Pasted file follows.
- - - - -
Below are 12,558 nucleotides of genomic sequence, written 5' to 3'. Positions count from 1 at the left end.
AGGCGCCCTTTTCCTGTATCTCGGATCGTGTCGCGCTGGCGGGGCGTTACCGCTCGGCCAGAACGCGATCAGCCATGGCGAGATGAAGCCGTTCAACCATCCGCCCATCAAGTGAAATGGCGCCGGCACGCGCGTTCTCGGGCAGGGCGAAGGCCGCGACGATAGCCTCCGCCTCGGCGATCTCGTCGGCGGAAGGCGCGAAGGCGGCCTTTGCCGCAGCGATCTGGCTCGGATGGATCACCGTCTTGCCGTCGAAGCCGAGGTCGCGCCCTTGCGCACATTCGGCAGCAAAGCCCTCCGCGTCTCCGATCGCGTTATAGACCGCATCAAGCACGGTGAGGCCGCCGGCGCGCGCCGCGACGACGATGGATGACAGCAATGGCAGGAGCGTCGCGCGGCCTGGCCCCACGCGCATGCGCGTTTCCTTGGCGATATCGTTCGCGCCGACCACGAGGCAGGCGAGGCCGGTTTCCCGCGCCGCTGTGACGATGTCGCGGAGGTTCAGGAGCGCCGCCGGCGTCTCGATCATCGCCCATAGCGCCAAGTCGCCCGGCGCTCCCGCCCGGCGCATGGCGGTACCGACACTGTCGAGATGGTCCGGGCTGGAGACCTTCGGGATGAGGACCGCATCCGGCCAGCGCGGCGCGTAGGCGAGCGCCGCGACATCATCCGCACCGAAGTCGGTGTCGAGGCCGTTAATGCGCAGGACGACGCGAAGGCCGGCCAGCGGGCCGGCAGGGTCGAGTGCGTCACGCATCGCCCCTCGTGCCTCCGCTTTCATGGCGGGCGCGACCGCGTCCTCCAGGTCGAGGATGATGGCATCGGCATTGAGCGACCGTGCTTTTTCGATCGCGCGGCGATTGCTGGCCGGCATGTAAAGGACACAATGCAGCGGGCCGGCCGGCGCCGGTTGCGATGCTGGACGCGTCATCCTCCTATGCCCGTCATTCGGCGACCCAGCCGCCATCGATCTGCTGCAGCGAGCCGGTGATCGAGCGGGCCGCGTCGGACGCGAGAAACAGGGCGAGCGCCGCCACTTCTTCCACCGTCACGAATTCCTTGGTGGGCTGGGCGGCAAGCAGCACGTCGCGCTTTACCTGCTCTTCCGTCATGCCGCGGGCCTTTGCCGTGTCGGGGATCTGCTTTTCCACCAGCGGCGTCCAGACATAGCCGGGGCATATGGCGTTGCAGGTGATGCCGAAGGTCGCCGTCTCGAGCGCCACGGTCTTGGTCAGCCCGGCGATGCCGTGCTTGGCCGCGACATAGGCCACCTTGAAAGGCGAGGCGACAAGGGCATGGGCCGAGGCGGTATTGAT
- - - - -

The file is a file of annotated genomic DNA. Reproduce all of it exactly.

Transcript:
Below are 12,558 nucleotides of genomic sequence, written 5' to 3'. Positions count from 1 at the left end.
AGGCGCCCTTTTCCTGTATCTCGGATCGTGTCGCGCTGGCGGGGCGTTACCGCTCGGCCAGAACGCGATCAGCCATGGCGAGATGAAGCCGTTCAACCATCCGCCCATCAAGTGAAATGGCGCCGGCACGCGCGTTCTCGGGCAGGGCGAAGGCCGCGACGATAGCCTCCGCCTCGGCGATCTCGTCGGCGGAAGGCGCGAAGGCGGCCTTTGCCGCAGCGATCTGGCTCGGATGGATCACCGTCTTGCCGTCGAAGCCGAGGTCGCGCCCTTGCGCACATTCGGCAGCAAAGCCCTCCGCGTCTCCGATCGCGTTATAGACCGCATCAAGCACGGTGAGGCCGCCGGCGCGCGCCGCGACGACGATGGATGACAGCAATGGCAGGAGCGTCGCGCGGCCTGGCCCCACGCGCATGCGCGTTTCCTTGGCGATATCGTTCGCGCCGACCACGAGGCAGGCGAGGCCGGTTTCCCGCGCCGCTGTGACGATGTCGCGGAGGTTCAGGAGCGCCGCCGGCGTCTCGATCATCGCCCATAGCGCCAAGTCGCCCGGCGCTCCCGCCCGGCGCATGGCGGTACCGACACTGTCGAGATGGTCCGGGCTGGAGACCTTCGGGATGAGGACCGCATCCGGCCAGCGCGGCGCGTAGGCGAGCGCCGCGACATCATCCGCACCGAAGTCGGTGTCGAGGCCGTTAATGCGCAGGACGACGCGAAGGCCGGCCAGCGGGCCGGCAGGGTCGAGTGCGTCACGCATCGCCCCTCGTGCCTCCGCTTTCATGGCGGGCGCGACCGCGTCCTCCAGGTCGAGGATGATGGCATCGGCATTGAGCGACCGTGCTTTTTCGATCGCGCGGCGATTGCTGGCCGGCATGTAAAGGACACAATGCAGCGGGCCGGCCGGCGCCGGTTGCGATGCTGGACGCGTCATCCTCCTATGCCCGTCATTCGGCGACCCAGCCGCCATCGATCTGCTGCAGCGAGCCGGTGATCGAGCGGGCCGCGTCGGACGCGAGAAACAGGGCGAGCGCCGCCACTTCTTCCACCGTCACGAATTCCTTGGTGGGCTGGGCGGCAAGCAGCACGTCGCGCTTTACCTGCTCTTCCGTCATGCCGCGGGCCTTTGCCGTGTCGGGGATCTGCTTTTCCACCAGCGGCGTCCAGACATAGCCGGGGCATATGGCGTTGCAGGTGATGCCGAAGGTCGCCGTCTCGAGCGCCACGGTCTTGGTCAGCCCGGCGATGCCGTGCTTGGCCGCGACATAGGCCACCTTGAAAGGCGAGGCGACAAGGGCATGGGCCGAGGCGGTATTGAT